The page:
Arctic Traditional Music and Cultural Integrity

site photo

Breakout session at the Arctic Circle in Harpa

Saturday, October 17th 2015 (17:00-18:30)

Location: Eyri, Harpa Second Level

Organized by the University of Akureyri Research Centre, the Northern Research Forum (NRF), ÞjóðList ehf, the Iceland Academy of the Arts, and the Icelandic Arctic Cooperation Network

traditionalmusicPutse Kuitse (b. 1953) is a drum dancer from Kulusuk. The Greenlandic drum dance is unique, and many of the country's most famous drum dancers come from Putse's family. This photo is taken in the Hof Cultural Center in Akureyri at the opening ceremony of Tradition for Tomorrow ( on 20 August 2014.Does continued practice, knowledge and understanding of traditional music promote a sense of belonging and lead to a more viable society? Does our perception of sound and music derive from "cultured listening" over a long perioud of time and if so, how does that affect our aesthetic preferences and choices, unconscious and/or concious? The presentations in this session seek answers to these questions while attempting to rediscover and understand the realities as well as (mis)representations of arctic traditional music.


Guðrún Ingimundardóttir, Composer and ethnomusicologist, ÞjóðList ehf.


Guðrún Ingimundardóttir, Composer and ethnomusicologist, ÞjóðList ehf.: Arctic Traditional Music and Cultural Integrity.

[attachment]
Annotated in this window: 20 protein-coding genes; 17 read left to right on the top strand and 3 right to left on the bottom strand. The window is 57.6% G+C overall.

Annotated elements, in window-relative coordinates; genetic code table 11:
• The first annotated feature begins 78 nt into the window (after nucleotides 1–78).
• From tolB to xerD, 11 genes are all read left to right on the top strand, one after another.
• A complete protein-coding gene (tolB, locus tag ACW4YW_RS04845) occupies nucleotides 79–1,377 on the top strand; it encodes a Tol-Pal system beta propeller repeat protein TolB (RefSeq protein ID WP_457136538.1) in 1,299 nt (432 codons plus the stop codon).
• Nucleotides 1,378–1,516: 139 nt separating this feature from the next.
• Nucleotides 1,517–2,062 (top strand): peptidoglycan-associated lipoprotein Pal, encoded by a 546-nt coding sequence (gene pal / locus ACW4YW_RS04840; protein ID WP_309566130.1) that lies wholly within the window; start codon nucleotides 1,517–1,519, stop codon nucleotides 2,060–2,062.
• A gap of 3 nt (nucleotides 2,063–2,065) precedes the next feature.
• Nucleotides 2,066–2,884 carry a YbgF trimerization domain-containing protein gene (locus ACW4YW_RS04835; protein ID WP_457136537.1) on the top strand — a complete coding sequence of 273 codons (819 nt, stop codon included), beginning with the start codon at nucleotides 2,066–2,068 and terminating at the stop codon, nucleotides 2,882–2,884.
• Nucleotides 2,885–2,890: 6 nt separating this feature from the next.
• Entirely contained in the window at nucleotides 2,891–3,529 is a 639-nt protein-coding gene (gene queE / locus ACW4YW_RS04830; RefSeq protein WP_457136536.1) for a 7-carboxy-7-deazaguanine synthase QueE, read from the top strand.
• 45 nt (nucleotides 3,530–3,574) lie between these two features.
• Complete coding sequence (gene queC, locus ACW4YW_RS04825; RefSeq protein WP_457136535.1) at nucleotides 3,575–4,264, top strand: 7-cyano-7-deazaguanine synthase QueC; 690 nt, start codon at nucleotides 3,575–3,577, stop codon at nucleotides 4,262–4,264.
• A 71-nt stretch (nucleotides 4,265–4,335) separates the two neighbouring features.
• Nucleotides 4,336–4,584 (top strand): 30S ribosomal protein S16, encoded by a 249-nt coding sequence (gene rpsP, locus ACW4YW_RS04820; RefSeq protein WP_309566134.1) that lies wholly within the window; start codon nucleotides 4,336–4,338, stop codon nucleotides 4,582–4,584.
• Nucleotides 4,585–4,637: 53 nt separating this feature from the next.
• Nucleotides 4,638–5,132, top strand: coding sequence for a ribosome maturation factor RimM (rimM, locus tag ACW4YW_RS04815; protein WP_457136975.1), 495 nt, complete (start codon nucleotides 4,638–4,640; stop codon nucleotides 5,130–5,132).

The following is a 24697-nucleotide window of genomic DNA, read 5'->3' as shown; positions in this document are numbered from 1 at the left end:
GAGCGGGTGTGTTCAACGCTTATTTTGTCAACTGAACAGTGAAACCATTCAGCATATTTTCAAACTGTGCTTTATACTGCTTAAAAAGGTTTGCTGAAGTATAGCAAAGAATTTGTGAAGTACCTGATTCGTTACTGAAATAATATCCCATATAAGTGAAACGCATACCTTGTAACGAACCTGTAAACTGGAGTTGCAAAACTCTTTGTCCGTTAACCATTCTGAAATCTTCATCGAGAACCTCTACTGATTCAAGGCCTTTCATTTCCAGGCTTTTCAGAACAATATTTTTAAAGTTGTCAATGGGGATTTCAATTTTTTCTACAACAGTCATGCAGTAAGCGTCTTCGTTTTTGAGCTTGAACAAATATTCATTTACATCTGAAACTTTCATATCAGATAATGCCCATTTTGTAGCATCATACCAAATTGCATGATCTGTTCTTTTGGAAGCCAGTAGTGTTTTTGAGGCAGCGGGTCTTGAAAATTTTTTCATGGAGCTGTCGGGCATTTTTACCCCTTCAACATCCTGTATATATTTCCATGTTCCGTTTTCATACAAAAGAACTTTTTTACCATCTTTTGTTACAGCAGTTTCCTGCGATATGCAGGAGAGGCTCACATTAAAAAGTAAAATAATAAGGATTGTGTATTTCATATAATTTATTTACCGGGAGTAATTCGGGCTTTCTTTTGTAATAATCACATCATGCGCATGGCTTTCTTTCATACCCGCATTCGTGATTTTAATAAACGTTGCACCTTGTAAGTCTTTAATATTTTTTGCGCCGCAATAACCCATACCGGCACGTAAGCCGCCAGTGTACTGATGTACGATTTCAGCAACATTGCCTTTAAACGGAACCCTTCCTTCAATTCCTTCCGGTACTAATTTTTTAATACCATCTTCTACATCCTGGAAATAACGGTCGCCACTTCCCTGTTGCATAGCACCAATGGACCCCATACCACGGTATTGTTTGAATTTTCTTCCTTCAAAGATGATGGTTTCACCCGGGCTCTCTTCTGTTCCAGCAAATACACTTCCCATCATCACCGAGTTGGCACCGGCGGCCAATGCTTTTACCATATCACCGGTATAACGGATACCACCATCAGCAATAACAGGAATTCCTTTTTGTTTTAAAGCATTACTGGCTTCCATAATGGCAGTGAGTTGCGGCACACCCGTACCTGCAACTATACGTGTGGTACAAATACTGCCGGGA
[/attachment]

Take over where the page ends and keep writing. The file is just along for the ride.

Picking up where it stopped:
Kimberly Cannady, Lecturer in Ethnomusicology, New Zealand School of Music, Victoria University of Wellington: Off the Wall and Out of the Archives: Bringing Drumsongs into Everyday Life in Greenland.

Helga Rut Guðmundsdóttir, Professor, University of Iceland: The Icelandic tradition of public participatory group singing

Rósa Þorsteinsdóttir, Folklorist, The Árni Magnússon Institute for Icelandic Studies: A hollow box and a horsehair string: Attitudes towards musical instruments in Iceland.

Þorbjörg Daphne Hall, Musicologist and Programme Director, Iceland Academy of Arts: The Icelandic sound?


AC14 Logo OCT31-NOV2 litidThe Arctic Circle is a multi-national; multi-dimensional; and multi-sectoral event where various stakeholders and perspectives share a forum for networking and debate on a variety of issues important in an Arctic as well as a global context. The forum is designed to increase participation in Arctic dialogue and strengthen the international focus on the future of the Arctic. More information about the Arctic Circle can be retrieved from the conference webpage at

Photograph in header ©GRID-Arendal ©Lawrence Hislap

Icelandic Arctic Cooperation Network | Borgum | 600 Akureyri
☎ 460 8935 ✉ | kt. 620113-0690

Hosted and Designed by the Arctic Portal